You’ll forgive me if I’m absent from these pages from time to time while we knock out these projects. I’m not going too far, just taking some time to help my friends!

Sometimes it gets the best of me

February 28, 2014

That ‘it’ is the curse of overthinking.

Why is overthinking a bad thing? Because – at least for me – overthinking is often followed by its pesky partner second guessing.


I need to relax more

This week at that place that I don’t write about – where I spend eight to 10 hours at day – I caught myself overthinking something that by all rights should have been an easy decision. But instead, I overthought, overengineered and ultimately second guessed.

Forgive the awkward analogy, but I walked around the block twice when the answer to my situation was right at my doorstep.

One of the wonderful things about life in the middle ages is the wealth of life experience we have to tap into. For me, I have to work hard to remember that when I start banging my head against the wall over easily solved matters.

The curse of overthinking – sadly – has found its way onto these pages.

It’s why I sometimes fall short of posting as frequently as I’d like. I hate to call myself out, but I’m guilty of overthinking topics to share, overthinking ways to be funny and witty instead of simply writing what comes to mind – much like I’m doing now!

Of course one might argue that this rant is just me overthinking overthinking!


But I’m viewing this post as a wake up call – a shout out to the man in the mirror.

Relax, rely on your gut, stop wringing your hands, think – of course – but just don’t get crazy about it!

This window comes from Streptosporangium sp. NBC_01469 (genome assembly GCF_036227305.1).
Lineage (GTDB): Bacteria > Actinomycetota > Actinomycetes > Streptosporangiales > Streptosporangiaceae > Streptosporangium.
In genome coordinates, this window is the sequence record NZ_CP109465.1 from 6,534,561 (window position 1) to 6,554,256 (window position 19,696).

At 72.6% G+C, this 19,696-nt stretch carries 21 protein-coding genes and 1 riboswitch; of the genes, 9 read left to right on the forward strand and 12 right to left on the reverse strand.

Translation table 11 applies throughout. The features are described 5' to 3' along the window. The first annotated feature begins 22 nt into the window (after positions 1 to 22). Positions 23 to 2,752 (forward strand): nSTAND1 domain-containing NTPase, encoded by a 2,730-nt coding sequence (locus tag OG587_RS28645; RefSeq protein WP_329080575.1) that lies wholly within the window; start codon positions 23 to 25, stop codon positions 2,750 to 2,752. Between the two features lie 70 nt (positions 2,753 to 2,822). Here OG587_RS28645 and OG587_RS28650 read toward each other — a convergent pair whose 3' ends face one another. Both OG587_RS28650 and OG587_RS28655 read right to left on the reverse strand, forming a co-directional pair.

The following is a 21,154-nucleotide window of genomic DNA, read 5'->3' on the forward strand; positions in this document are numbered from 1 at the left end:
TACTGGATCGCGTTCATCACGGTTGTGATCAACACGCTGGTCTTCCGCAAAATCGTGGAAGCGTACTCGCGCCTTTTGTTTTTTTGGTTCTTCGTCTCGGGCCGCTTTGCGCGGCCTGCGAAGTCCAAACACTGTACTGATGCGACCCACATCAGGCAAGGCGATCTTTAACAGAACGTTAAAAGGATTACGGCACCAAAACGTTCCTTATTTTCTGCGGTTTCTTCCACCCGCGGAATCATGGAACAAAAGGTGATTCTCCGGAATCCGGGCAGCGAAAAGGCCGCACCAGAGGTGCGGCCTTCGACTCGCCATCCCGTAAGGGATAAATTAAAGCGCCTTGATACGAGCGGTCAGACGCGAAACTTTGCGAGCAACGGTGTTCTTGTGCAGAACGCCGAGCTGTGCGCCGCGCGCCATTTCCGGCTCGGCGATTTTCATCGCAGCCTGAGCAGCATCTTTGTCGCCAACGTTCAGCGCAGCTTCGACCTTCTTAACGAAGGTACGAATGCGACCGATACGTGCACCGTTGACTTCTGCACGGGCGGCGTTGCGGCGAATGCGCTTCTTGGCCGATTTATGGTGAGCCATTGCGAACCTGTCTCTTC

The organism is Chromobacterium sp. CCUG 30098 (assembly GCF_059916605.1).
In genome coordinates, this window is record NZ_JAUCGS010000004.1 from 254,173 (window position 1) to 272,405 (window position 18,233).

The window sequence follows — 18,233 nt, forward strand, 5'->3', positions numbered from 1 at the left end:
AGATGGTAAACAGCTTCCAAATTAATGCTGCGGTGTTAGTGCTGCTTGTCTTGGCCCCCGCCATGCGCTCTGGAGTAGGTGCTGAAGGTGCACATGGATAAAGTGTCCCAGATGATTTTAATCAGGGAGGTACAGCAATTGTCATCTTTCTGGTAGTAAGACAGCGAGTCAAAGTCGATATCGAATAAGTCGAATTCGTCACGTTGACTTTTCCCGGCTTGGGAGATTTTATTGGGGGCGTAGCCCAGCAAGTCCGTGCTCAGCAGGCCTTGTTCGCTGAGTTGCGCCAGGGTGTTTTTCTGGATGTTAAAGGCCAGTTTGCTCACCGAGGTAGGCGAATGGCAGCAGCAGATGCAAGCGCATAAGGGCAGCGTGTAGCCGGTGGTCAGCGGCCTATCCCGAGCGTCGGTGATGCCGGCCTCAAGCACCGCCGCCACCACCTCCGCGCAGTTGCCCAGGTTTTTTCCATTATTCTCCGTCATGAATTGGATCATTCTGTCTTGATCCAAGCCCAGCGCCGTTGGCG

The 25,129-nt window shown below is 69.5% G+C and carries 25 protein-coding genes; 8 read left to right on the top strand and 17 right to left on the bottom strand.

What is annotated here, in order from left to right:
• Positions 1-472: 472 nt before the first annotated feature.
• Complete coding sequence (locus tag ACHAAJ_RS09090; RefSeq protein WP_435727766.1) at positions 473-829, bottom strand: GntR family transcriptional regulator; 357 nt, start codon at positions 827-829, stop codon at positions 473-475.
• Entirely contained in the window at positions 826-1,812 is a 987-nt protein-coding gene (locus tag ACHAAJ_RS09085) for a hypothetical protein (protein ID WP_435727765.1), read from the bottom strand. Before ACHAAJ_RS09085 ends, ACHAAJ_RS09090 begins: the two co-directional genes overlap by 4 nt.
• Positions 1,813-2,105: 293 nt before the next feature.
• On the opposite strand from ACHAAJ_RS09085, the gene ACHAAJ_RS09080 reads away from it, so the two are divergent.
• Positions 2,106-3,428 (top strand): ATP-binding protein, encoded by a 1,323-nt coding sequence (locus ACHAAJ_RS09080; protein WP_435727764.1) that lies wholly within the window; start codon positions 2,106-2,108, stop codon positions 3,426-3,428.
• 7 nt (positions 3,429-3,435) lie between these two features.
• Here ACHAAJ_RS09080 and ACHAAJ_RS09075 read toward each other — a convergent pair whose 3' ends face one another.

Where are your expectations set?

February 10, 2014

Expectations are interesting things. You can set expectations high. You can keep expectations low. From time to time, you may not have any at all.

I find that my views on expectations tend to be in contradiction to my overall views on life.

More often than not, I calibrate my expectations dial to a medium to low setting, and therein lies the contradiction.

I pride myself a very optimistic person. I’m generally pleasant, but when it comes to setting expectations, I have a hard time getting it up – the expectation, that is.

Half-full attitude with half-empty expectations

It’s not that I always expect the worst outcome in a situation; it’s just that tends to be my baseline.

If the outcome is favorable and exceptional, wonderful! Things are better than I expected, and I’m therefore happy.

If the outcome is poor or just so-so, wonderful! Things are just as I thought they would be so – again – I’m happy — and not surprised (and thanks to being mentally conditioned for an outcome in the toilet, I’m better prepared to respond).

The old adage goes, hope for the best yet plan for the worst.  Me? I tend to hope for the just O.K. and build from there.

Sadly, I think this is a factor of my advancing middle age as my view of the world metastasizes from optimistic to realistic.

Influenced by the experience and hindsight that comes from travelling around the block more than a few times, it’s hard to set expectations too much above medium.

Don’t get me wrong, I’m not a negative person. I think I just like to gird my loins in preparation for any and all worst case scenarios.

If life’s knee to the groin is off an inch or two, great! I’m happy, but if that crotch shot comes in straight for the jewels, I’m braced and ready thanks to my expectations being set accordingly.

That’s my challenge and a question for which I’m seeking an answer. Can someone live hoping for sunny skies, but clutching an umbrella at the same time?

We’ll return to our regularly scheduled, lighter, less philosophical fare next week.